mained a cripple as long as he lived: whereas now, though 25 days from the time of the accident, the muscles were so much weakened by his being confined to his bed, and wasted by his frequently repeated purges, that they very easily gave way, and the reduction was effected with as little difficulty as ever he saw in a dislocation of the humerus.

Might not the giving strong purgatives, and frequently repeating them, so as to render the muscles of strong muscular subjects more lax and weak, be a means of reducing luxations of the humerus, which are not reducible by any method of extension, as is often found to be the case?

LXXVI. On a Samnite Etruscan Coin, never before fully explained. By the Rev. John Swinton, B. D., of Christ-Church, Oxon. F. R.S. p. 853. This, according to Mr. S. is a silver Etruscan coin, of the size of the consular denarii, similar to some published by Oliviari and others, and struck about the year of Rome 663.

: LXXVII. On the next approaching Transit of Venus over the Sun. By Roger Joseph Boscovich.* p. 865.

Such prognostications of the approaching transit are useless now.

We shall

í soon have occasion to contemplate the observations made on the real appearances of it in the year ensuing.

* This celebrated astronomer and mathematician was born at Ragusa in Dalmatia in 1711, and of died at Milan in 1787: consequently at 76 years He entered the order of the Jesuits at age. Rome in 1725: in whose college there he was appointed professor of mathematics in 1740; where he soon distinguished himself by a number of excellent astronomical and mathematical dissertations. In 1750, assisted hy his brother Jesuit F. Maire, he conducted the measurement of a degree in the ecclesiastical state. And through his influence with the ministers of other courts, it is said he procured to be made similar measurements, by Liesganig in Austria and Hungary, by Beccaria in Piedmont, and even by Mason and Dixon in America. He likewise effected the restoration of the celebrated gnomon at Florence. And in 1759 he published at Vienna his Philosophiæ Naturalis Theoria. From Vienna he was called to Milan, where he taught astronomy and optics during 3 years. And he may be considered as the founder of the observatory of the Jesuits in that city; from which afterwards arose the Imperial observatory of Brera.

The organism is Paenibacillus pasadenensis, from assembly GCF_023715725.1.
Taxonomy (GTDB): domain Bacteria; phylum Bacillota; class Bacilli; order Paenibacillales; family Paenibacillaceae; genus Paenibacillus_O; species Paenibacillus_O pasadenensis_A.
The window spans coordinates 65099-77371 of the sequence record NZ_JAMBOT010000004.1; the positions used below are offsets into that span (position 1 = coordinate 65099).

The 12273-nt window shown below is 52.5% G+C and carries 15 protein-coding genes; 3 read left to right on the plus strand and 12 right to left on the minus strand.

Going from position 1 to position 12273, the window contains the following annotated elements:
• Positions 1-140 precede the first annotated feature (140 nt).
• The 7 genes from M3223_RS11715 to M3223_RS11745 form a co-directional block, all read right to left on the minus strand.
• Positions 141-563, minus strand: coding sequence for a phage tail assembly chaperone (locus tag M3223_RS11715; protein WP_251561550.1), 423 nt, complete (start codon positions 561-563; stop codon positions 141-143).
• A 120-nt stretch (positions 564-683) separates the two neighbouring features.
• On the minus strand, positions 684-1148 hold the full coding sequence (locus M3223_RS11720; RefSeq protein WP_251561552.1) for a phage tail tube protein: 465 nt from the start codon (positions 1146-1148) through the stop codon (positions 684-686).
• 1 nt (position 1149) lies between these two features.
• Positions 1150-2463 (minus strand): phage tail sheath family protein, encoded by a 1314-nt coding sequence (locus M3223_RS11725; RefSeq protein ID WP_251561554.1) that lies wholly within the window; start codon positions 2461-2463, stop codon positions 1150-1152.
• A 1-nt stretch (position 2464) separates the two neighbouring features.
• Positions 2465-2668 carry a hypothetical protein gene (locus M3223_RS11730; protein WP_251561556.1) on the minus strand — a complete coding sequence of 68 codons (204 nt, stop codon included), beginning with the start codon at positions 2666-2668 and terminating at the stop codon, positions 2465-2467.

On the dissolution of the order of Jesuits in 1773, B. was invited to Paris, where he was naturalized, and appointed a director of the optical instruments of the marine. But feeling disgusted here at some envious attacks from the literati, he quitted France in 1783, and repaired once more to Italy. B. was an elegant general scholar, and even a poet, as appears by his excellent poem on the eclipses of the luminaries. The consideration which he enjoyed in several European courts implicated him also in politics. Hence the Republic of Lucca successfully settled through him a most important state affair.

In 1786 he published at Bassano a collection of all his works, in 4 volumes 4to. entitled Opera ad Opticam et Astronomiam Pertinentia: also the Nautical Astronomy in a 5th vol. was published in 1787. B. wrote also Elements of Mathematics and Physics, and a treatise on Dioptrical Telescopes. In the same year 1786 he went to Milan; where, at the desire of the emperor Joseph, he undertook the superintendance of the measurement of a degree, and the formation of a new map of Lombardy. But a stroke of the palsy put a period to all his usefu! labours the beginning of the year following.